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110-year-old Belfast Met plans a lead role in making city work

By Rebecca Black

Published 14/09/2016

Launching the new corporate plan are Frank Bryan (left) and
Marie-Therese McGivern, both of Belfast Met, and keynote
speaker Steve McKee
Launching the new corporate plan are Frank Bryan (left) and Marie-Therese McGivern, both of Belfast Met, and keynote speaker Steve McKee

Belfast Metropolitan College has vowed it will lead the city to work as it prepares to launch its business college later this year.

The institution - which educates 20,000 students each year - is celebrating its 110th anniversary this year, and has launched a new corporate plan for 2016-2020.

Principal Marie-Therese McGivern said Belfast Met made a "colossal social and economic contribution to the economy".

Marketing expert and author Steve McKee gave a keynote address at the launch of the plan at the Springvale campus in west Belfast yesterday entitled 'Helping Businesses Thrive'.

The college said the talk was a prequel to some of the "dynamic and inspirational master classes and seminars" which will take place at Belfast Business School when it opens at the e3 building at the Springvale campus.

It will become the first further education facility in the UK to launch a business school later this year.

The college will continue to provide full and part-time programmes across its campuses which include its new headquarters at Titanic Quarter, Millfield, Springvale and Castlereagh.

It is also a £60m business in its own right, providing employment to more than 1,000 people.

It describes its courses as being "accessible, flexible and industry-endorsed, with strategic links to the local business community and employers to help provide a ready to work workforce", with its slogan "leading the city to work".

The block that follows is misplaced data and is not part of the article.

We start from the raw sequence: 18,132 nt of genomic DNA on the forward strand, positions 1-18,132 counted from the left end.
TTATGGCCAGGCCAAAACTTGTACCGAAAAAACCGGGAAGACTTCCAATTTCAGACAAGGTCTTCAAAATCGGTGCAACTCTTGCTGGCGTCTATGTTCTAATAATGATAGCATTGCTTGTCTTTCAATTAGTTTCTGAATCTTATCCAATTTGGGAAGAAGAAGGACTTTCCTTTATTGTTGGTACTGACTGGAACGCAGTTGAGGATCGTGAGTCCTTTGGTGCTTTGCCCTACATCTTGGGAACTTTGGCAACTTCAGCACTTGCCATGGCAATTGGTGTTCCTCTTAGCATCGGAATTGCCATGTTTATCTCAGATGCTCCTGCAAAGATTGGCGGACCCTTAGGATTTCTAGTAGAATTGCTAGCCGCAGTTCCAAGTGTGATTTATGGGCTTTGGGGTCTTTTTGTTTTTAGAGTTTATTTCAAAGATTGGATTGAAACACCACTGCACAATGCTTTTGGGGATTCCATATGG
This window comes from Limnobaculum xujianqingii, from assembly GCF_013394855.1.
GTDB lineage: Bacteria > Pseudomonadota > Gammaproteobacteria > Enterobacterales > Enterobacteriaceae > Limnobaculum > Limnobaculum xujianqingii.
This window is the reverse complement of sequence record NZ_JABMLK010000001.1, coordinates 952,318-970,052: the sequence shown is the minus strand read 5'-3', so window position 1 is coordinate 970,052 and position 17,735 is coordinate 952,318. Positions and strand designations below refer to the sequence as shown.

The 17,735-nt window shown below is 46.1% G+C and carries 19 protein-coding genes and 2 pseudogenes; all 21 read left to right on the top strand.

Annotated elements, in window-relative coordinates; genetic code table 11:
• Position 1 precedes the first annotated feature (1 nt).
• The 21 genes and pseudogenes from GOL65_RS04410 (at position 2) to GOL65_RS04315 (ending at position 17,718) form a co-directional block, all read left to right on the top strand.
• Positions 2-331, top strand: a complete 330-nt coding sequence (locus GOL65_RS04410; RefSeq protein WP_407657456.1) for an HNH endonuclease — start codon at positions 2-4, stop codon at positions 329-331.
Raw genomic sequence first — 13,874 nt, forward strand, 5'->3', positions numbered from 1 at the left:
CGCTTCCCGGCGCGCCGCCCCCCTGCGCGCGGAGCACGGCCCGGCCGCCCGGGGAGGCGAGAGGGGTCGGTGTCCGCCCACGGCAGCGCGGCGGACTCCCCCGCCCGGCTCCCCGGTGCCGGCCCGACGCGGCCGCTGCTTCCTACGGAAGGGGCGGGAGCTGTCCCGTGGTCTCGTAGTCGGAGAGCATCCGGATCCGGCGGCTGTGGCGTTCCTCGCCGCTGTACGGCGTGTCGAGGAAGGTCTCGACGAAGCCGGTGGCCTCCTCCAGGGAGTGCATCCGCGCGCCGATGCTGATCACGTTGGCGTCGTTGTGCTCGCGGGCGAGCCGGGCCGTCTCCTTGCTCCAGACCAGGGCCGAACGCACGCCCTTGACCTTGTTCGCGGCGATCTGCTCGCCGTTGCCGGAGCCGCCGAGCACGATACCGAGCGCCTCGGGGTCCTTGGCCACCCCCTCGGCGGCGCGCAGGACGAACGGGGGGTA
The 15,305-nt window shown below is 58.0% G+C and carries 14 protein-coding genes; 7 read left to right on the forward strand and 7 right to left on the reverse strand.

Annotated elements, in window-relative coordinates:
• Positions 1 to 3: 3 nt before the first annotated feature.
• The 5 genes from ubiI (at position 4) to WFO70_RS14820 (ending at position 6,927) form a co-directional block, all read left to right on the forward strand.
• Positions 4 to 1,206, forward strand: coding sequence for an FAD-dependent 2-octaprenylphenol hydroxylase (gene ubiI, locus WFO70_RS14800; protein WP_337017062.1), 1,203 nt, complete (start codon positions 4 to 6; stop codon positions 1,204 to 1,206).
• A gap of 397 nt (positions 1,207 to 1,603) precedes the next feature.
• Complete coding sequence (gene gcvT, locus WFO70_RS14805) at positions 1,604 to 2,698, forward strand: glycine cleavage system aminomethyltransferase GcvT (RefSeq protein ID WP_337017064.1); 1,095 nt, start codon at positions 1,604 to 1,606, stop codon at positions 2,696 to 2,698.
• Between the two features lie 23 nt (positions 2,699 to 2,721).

Speaking at the Springvale campus, Mr McKee said the work of the college "should be celebrated".

"I am delighted to be a part of this event which marks the proud heritage of Belfast Met, and to have the opportunity to share my knowledge and experience of revitalising organisations that have stalled or become stale," he said.

"In today's business world it is imperative to provide individuals with the skills and knowledge required for an increasingly competitive and demanding workforce, and the work the college is doing in 'leading the city to work' is to be celebrated."

Ms McGivern said Belfast Met was still at the forefront of delivering skills and learning after 110 years.

"Our college was founded as the Belfast Municipal Technical Institute in 1906 at the height of the city's industrial might and in direct response to the demands of industry," she said.

"It provided the knowledge, creativity and innovation that drove industry forward, equipping the workforce with the technical skills on which the city nurtured and thrived.

"This proud heritage endures today as we continue to develop individuals with the skills and knowledge required for an increasingly competitive and demanding workforce.

"Belfast Met makes a colossal social and economic contribution to the local economy and will continue to build on this, working closely with our 500 plus valued partner employers to deliver this."

In 1906 the then Belfast Municipal Technical Institute had a focus on engineering, shipbuilding, textiles and general manufacturing in response to the industrial demands of that time in the city.

Now Belfast Met has made a £1m investment in upgrading the teaching and training facilities in the e3 building at the Springvale campus.

That will allow the college to accommodate a wider range of digitally-delivered, academic professional short course programmes.

Belfast Telegraph

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